Everyone is making rash decisions based upon livelihood concerns. From Fox Sports to the NFL to the Titans players who chose to gather informally at MBA or Belmont. A reframe is needed among all parties. And so is some earnest offering of grace toward one another for not knowing when/how to recalibrate amid such intensely competitive values. Especially some benefit of the doubt for things truly outside of the Titans’ control – like a newly signed free agent or a Minneapolis bus driver or an ill-fated flight plan bringing COVID to the team.

      1. Its painfully obvious that the Titans were doing something wrong, now having over 22 positives in less than two weeks. Other teams have had players test positive, but it stops there. These protocols are not just to prevent catching the virus, they are also to mitigate the spread. We look like morons.

        1. Sure. Something wrong. Something wrong that already bears significant ramifications.

          Ramifications like players having to play at less than full health even after they recover from this. And like having to forfeit games if we aren’t ready to go at game time.

          No one needs to be disrespected, though.

          I’m not trying to deny that the Titans bear some fault. But it is shortsighted to put all of the fault on them. There is plenty to go around.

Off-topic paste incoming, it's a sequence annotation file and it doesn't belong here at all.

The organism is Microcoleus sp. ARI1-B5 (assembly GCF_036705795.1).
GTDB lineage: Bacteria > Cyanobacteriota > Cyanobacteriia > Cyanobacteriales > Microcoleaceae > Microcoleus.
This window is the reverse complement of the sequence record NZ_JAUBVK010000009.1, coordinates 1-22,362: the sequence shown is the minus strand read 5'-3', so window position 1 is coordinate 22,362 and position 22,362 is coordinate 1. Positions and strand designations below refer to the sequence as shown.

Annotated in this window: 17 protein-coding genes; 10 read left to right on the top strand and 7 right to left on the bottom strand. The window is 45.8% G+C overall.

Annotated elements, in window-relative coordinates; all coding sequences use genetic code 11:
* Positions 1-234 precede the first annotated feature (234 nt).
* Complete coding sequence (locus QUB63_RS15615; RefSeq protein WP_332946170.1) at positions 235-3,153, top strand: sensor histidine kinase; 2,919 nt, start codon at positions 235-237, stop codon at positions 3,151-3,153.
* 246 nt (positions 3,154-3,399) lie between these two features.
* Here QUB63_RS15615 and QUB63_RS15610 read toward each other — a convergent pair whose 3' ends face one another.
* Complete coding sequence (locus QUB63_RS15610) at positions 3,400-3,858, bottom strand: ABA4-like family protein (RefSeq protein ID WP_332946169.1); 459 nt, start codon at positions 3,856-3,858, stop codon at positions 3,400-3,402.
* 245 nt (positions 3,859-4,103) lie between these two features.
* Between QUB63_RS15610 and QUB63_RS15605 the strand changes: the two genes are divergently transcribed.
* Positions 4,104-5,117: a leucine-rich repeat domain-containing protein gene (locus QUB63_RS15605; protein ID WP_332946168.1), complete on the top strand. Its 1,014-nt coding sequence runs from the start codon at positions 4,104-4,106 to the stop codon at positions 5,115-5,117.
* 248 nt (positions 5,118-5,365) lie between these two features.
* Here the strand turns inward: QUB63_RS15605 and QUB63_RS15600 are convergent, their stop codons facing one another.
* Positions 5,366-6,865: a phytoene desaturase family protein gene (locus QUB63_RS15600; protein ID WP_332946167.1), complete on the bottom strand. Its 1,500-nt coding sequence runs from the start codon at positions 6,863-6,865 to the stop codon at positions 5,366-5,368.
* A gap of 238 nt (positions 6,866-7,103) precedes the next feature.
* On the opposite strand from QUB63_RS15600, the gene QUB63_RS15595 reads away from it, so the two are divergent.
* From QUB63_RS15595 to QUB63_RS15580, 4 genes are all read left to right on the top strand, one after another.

Learning together and growing should be the goal – not scapegoating.

  2. Maybe I’m just lame. But how much better off might the Titans be if we could just let go of the Steelers and Bills games, taking losses, get healthy as we can for the Texans in week 6, our original bye in week 7, and then come back fully healthy and ready to run the table in week 8 and following?

    1. Two forfeitures sucks for a lot of reasons. But it may be the best route to a successful season long term. Right now it just seems like we are backloading all kinds of stress and extra challenges into the back end of our season.

      I would rather try and overcome 4-2 (or even 3-3) fully healthy and ensure that we win the division than to stress over whether we secure home field over the Steelers or the Bills. After all, there is still a good chance that either or both of them land in the Wild Card scenario anyway by virtue of being in the same division with the Ravens and Pats respectively.

      The thing we don’t want is to hurt ourselves worse trying to win difficult games with unpracticed or medically cleared but not fully recovered players.

      And the thing we really don’t want is to be losing draft picks a a component of discipline handed down by the NFL.

      1. From the sense of season completion and fairness for all. Schedules should remain the same. If a team can’t travel for a game that can’t be fairly/easily moved to Monday or Tuesday at the latest, they forfeit. Titans unfortunately would currently be 3-1 and looking at 3-2 in a couple of days. It’s not ideal, but life in COVID season…